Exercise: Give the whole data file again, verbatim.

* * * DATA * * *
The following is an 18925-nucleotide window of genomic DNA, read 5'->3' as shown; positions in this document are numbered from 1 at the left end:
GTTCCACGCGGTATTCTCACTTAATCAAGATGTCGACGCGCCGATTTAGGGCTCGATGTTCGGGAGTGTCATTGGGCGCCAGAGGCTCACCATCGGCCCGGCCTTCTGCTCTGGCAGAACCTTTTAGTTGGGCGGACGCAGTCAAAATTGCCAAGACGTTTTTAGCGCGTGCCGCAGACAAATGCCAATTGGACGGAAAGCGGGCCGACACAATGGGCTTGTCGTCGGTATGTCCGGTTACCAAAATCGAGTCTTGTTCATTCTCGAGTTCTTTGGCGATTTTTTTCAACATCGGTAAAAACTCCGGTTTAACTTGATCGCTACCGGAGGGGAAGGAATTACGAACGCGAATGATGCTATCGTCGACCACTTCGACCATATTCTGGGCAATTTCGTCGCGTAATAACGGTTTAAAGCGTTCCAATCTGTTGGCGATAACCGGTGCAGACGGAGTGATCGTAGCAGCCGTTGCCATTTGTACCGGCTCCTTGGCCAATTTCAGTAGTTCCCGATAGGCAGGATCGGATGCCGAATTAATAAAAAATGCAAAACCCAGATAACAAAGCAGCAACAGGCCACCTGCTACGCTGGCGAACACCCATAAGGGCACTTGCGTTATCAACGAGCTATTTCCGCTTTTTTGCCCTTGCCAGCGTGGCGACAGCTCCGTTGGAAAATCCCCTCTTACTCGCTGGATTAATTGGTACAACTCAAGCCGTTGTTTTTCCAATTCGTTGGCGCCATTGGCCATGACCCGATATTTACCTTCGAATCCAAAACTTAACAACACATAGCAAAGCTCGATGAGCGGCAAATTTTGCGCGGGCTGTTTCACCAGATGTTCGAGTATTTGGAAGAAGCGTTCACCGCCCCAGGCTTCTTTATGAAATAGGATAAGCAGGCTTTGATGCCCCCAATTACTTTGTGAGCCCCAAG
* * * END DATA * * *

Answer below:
The following is an 18925-nucleotide window of genomic DNA, read 5'->3' as shown; positions in this document are numbered from 1 at the left end:
GTTCCACGCGGTATTCTCACTTAATCAAGATGTCGACGCGCCGATTTAGGGCTCGATGTTCGGGAGTGTCATTGGGCGCCAGAGGCTCACCATCGGCCCGGCCTTCTGCTCTGGCAGAACCTTTTAGTTGGGCGGACGCAGTCAAAATTGCCAAGACGTTTTTAGCGCGTGCCGCAGACAAATGCCAATTGGACGGAAAGCGGGCCGACACAATGGGCTTGTCGTCGGTATGTCCGGTTACCAAAATCGAGTCTTGTTCATTCTCGAGTTCTTTGGCGATTTTTTTCAACATCGGTAAAAACTCCGGTTTAACTTGATCGCTACCGGAGGGGAAGGAATTACGAACGCGAATGATGCTATCGTCGACCACTTCGACCATATTCTGGGCAATTTCGTCGCGTAATAACGGTTTAAAGCGTTCCAATCTGTTGGCGATAACCGGTGCAGACGGAGTGATCGTAGCAGCCGTTGCCATTTGTACCGGCTCCTTGGCCAATTTCAGTAGTTCCCGATAGGCAGGATCGGATGCCGAATTAATAAAAAATGCAAAACCCAGATAACAAAGCAGCAACAGGCCACCTGCTACGCTGGCGAACACCCATAAGGGCACTTGCGTTATCAACGAGCTATTTCCGCTTTTTTGCCCTTGCCAGCGTGGCGACAGCTCCGTTGGAAAATCCCCTCTTACTCGCTGGATTAATTGGTACAACTCAAGCCGTTGTTTTTCCAATTCGTTGGCGCCATTGGCCATGACCCGATATTTACCTTCGAATCCAAAACTTAACAACACATAGCAAAGCTCGATGAGCGGCAAATTTTGCGCGGGCTGTTTCACCAGATGTTCGAGTATTTGGAAGAAGCGTTCACCGCCCCAGGCTTCTTTATGAAATAGGATAAGCAGGCTTTGATGCCCCCAATTACTTTGTGAGCCCCAAG